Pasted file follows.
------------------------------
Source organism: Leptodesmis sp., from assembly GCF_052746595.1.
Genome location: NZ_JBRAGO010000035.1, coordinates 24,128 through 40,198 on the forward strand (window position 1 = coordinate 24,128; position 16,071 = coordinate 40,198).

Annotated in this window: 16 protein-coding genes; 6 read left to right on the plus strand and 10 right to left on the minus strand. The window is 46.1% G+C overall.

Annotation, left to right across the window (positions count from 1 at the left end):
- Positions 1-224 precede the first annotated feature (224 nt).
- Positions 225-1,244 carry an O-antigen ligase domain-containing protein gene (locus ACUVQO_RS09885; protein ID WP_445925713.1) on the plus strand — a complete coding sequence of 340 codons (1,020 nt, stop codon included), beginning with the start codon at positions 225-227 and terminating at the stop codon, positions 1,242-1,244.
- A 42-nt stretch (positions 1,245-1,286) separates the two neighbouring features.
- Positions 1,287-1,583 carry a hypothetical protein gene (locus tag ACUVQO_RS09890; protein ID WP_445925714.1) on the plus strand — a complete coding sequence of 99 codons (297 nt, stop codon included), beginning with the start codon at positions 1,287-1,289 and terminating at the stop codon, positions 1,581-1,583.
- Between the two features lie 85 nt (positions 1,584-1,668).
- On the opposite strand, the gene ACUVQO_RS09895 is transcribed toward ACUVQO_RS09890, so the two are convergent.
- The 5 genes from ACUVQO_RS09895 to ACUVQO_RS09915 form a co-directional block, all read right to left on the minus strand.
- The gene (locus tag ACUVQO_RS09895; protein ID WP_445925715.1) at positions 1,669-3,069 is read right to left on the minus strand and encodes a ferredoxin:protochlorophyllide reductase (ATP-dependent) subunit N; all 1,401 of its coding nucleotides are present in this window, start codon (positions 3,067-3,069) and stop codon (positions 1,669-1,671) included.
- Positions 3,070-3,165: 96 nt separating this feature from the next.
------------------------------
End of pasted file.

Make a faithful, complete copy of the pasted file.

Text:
Source organism: Leptodesmis sp., from assembly GCF_052746595.1.
Genome location: NZ_JBRAGO010000035.1, coordinates 24,128 through 40,198 on the forward strand (window position 1 = coordinate 24,128; position 16,071 = coordinate 40,198).

Annotated in this window: 16 protein-coding genes; 6 read left to right on the plus strand and 10 right to left on the minus strand. The window is 46.1% G+C overall.

Annotation, left to right across the window (positions count from 1 at the left end):
- Positions 1-224 precede the first annotated feature (224 nt).
- Positions 225-1,244 carry an O-antigen ligase domain-containing protein gene (locus ACUVQO_RS09885; protein ID WP_445925713.1) on the plus strand — a complete coding sequence of 340 codons (1,020 nt, stop codon included), beginning with the start codon at positions 225-227 and terminating at the stop codon, positions 1,242-1,244.
- A 42-nt stretch (positions 1,245-1,286) separates the two neighbouring features.
- Positions 1,287-1,583 carry a hypothetical protein gene (locus tag ACUVQO_RS09890; protein ID WP_445925714.1) on the plus strand — a complete coding sequence of 99 codons (297 nt, stop codon included), beginning with the start codon at positions 1,287-1,289 and terminating at the stop codon, positions 1,581-1,583.
- Between the two features lie 85 nt (positions 1,584-1,668).
- On the opposite strand, the gene ACUVQO_RS09895 is transcribed toward ACUVQO_RS09890, so the two are convergent.
- The 5 genes from ACUVQO_RS09895 to ACUVQO_RS09915 form a co-directional block, all read right to left on the minus strand.
- The gene (locus tag ACUVQO_RS09895; protein ID WP_445925715.1) at positions 1,669-3,069 is read right to left on the minus strand and encodes a ferredoxin:protochlorophyllide reductase (ATP-dependent) subunit N; all 1,401 of its coding nucleotides are present in this window, start codon (positions 3,067-3,069) and stop codon (positions 1,669-1,671) included.
- Positions 3,070-3,165: 96 nt separating this feature from the next.